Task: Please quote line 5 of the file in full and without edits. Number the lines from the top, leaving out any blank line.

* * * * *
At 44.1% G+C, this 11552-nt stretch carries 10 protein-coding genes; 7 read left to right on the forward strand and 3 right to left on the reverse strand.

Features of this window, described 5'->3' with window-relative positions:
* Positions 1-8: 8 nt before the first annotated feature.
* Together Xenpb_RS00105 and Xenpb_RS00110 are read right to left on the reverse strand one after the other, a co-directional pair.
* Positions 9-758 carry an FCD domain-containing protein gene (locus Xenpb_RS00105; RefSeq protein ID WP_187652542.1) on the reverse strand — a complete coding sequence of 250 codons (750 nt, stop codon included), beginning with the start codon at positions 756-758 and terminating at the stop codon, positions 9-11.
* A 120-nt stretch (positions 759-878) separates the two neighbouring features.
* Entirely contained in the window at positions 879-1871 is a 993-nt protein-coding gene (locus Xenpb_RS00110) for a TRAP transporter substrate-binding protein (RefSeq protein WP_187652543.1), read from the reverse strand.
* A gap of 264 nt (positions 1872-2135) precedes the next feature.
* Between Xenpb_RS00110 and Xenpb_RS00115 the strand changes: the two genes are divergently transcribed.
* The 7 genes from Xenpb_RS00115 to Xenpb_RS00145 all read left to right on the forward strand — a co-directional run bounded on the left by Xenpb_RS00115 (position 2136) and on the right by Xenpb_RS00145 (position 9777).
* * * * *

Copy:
* Positions 9-758 carry an FCD domain-containing protein gene (locus Xenpb_RS00105; RefSeq protein ID WP_187652542.1) on the reverse strand — a complete coding sequence of 250 codons (750 nt, stop codon included), beginning with the start codon at positions 756-758 and terminating at the stop codon, positions 9-11.